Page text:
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American Journal of Experimental Agriculture, ISSN: 2231-0606,Vol.: 4, Issue.: 11 (November)

Original-research-article

Field Evaluation of the Effectiveness of Thermotherapy against Cassava Mosaic Disease in Central African Republic

 

Innocent Zinga1,2,3*, Frédéric Chiroleu1, Emmanuel Kamba2, Charlotte Giraud-Carrier1, Mireille Harimalala1, Ephrem Kosh Komba2, Simplice Yandia2, Silla Semballa2, Bernard Reynaud1, Jacques Dintinger1, Pierre Lefeuvre1 and Jean-Michel Lett1

1CIRAD, UMR PVBMT, Plant Protection Center, 97410 Saint-Pierre, Reunion Island, France.
2Laboratory of Biological and Agricultural Sciences for Development (LBSAD), University of Bangui, BP908 Bangui, Central African Republic.
3University of Reunion, UMR PVBMT, Plant Protection Center, 97410 Saint-Pierre, Reunion Island, France.

Article Information

Editor(s):

(1) Masayuki Fujita, Department of Plant Sciences, Faculty of Agriculture, Kagawa University, Japan.

Reviewers:

(1) Djodji K. Adjata, University of Lomé, Togo.

(2) Anonymous.

Complete Peer review History: http://www.sciencedomain.org/review-history/4648

Abstracts

Aim: The effectiveness of thermotherapy in managing cassava mosaic disease (CMD) was studied on a susceptible local cultivar in the field in the epidemiological conditions.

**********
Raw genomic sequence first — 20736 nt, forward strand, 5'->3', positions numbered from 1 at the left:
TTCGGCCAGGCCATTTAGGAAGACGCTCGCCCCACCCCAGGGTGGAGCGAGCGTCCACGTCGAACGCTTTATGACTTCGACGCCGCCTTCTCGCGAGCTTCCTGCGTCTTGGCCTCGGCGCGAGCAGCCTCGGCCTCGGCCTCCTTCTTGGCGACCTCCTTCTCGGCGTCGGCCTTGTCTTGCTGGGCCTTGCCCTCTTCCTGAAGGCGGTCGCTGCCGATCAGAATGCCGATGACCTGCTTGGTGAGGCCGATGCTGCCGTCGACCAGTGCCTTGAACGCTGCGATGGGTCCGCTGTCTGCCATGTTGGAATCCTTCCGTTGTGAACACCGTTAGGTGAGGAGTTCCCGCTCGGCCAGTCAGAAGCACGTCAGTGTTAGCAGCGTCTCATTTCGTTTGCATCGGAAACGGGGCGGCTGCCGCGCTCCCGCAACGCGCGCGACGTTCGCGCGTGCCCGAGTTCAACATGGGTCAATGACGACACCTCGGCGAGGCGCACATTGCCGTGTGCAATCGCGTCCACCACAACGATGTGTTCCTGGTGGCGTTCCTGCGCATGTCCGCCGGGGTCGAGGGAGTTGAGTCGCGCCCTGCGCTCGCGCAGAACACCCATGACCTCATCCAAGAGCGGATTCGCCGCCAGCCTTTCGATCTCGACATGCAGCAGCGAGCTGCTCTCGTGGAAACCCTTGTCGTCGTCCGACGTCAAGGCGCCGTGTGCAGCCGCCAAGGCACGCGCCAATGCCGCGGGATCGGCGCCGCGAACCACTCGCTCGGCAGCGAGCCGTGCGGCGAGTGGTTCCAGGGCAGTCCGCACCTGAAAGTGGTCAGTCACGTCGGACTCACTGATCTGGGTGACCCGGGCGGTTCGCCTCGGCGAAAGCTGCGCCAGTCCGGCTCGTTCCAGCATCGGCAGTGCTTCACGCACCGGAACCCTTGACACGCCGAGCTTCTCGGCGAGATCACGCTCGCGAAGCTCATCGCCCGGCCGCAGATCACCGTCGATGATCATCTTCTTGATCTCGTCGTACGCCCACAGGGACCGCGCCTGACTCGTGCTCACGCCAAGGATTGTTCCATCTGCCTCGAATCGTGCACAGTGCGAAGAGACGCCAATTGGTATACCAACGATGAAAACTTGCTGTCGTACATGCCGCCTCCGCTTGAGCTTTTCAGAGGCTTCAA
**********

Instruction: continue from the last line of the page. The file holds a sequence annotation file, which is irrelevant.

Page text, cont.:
Study Design: The field was laid out in randomized complete block design
Place and Duration: Field experiment was conducted in forest zone at Kapou located in south west of Central African Republic according to University of Bangui during August 2010 and July 2011.
Methodology: Diseased cassava cuttings were treated in a heated water bath at temperatures ranging from 43ºC to 51ºC for 30 min before being grown for 12 months in the field.
Results: Temperatures from 43ºC to 49ºC were found to have no deleterious effect on either the survival of cuttings or on plant regeneration. One month after planting (MAP), up to 40% of the cuttings treated at 47ºC to 49ºC had regenerated a plant with no CMD symptoms compared to 7% of untreated cuttings. Between two and five MAP, cassava cuttings treated at 49ºC produced plants with a significantly lower incidence of CMD than plants produced from untreated cuttings. All plants grown from treated cuttings developed significantly less severe CMD symptoms than untreated cuttings between 8 and 12 months after planting. The highest tuberous root yield was obtained with diseased cuttings treated at 49ºC (4.7kg/plant), equivalent to the yield from untreated symptomless cuttings (4.6kg/plant).
Conclusion: Our data clearly demonstrate the value of thermotherapy to maintain a high level of production using local cultivars under severe CMD epidemic conditions.

Keywords :

Manihot esculenta; cassava mosaic disease; sanitation; thermotherapy; incidence; severity and yield; Central African Republic.

Full Article - PDF    Page 1232-1241

DOI : 10.9734/ajea/2014/10275

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